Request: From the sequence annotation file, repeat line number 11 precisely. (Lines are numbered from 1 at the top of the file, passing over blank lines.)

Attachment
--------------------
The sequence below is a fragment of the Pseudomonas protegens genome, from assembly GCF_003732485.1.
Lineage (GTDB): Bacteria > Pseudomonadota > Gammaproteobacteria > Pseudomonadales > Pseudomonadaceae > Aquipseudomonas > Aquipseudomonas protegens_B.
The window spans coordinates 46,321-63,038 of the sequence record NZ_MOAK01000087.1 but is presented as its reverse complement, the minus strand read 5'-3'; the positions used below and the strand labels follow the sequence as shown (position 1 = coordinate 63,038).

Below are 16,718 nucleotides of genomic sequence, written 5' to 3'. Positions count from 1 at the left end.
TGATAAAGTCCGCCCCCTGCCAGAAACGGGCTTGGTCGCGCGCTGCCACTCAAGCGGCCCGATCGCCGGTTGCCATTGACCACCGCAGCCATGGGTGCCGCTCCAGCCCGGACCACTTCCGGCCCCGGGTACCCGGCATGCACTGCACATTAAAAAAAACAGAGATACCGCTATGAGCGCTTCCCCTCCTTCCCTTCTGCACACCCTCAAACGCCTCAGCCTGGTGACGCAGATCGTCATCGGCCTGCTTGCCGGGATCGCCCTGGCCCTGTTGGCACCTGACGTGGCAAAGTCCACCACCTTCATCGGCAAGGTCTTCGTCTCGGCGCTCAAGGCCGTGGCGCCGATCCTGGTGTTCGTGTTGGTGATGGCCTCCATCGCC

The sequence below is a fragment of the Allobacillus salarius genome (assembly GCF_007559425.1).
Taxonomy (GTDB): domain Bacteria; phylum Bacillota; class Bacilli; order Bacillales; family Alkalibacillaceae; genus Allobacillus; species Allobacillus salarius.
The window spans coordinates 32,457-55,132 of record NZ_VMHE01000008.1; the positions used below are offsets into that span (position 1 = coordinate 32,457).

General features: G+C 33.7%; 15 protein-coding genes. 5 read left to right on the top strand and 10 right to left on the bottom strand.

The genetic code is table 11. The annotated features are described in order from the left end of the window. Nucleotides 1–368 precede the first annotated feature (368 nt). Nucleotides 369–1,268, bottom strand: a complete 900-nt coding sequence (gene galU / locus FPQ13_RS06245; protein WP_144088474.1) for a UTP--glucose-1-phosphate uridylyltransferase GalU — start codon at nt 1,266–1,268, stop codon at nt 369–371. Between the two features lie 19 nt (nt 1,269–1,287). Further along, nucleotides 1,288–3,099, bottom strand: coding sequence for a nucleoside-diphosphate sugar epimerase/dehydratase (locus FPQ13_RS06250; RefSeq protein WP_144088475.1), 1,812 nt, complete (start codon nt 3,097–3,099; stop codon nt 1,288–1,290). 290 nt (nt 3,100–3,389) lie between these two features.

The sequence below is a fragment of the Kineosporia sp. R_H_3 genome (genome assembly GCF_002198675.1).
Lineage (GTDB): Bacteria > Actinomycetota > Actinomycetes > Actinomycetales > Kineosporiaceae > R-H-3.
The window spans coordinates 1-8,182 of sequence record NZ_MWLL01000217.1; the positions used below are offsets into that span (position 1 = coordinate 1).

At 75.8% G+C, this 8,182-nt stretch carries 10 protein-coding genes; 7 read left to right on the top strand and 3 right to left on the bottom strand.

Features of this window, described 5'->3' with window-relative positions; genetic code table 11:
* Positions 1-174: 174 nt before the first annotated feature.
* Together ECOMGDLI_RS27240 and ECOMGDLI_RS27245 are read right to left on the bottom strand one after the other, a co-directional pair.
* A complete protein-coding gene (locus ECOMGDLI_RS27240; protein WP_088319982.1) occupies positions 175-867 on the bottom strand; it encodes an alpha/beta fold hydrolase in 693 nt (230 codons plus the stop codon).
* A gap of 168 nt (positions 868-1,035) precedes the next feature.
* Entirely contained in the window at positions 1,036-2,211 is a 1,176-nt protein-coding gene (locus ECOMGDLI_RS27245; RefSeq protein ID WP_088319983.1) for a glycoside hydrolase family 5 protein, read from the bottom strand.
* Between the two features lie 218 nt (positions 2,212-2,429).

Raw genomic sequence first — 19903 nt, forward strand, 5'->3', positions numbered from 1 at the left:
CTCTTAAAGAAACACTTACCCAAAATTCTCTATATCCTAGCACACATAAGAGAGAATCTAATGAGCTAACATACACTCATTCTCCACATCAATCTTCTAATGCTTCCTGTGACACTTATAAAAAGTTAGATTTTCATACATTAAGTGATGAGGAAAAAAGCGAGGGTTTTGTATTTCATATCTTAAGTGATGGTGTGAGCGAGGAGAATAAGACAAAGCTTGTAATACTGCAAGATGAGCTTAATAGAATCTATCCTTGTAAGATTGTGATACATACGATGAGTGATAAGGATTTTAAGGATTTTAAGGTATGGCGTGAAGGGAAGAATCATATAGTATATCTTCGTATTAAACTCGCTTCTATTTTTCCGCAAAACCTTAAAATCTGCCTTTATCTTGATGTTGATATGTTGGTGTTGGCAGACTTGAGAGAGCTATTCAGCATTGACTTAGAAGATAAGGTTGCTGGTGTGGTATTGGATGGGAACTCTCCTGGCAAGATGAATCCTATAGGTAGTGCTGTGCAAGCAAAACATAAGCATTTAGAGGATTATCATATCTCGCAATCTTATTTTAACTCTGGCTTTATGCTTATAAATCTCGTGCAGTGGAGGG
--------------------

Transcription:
The sequence below is a fragment of the Kineosporia sp. R_H_3 genome (genome assembly GCF_002198675.1).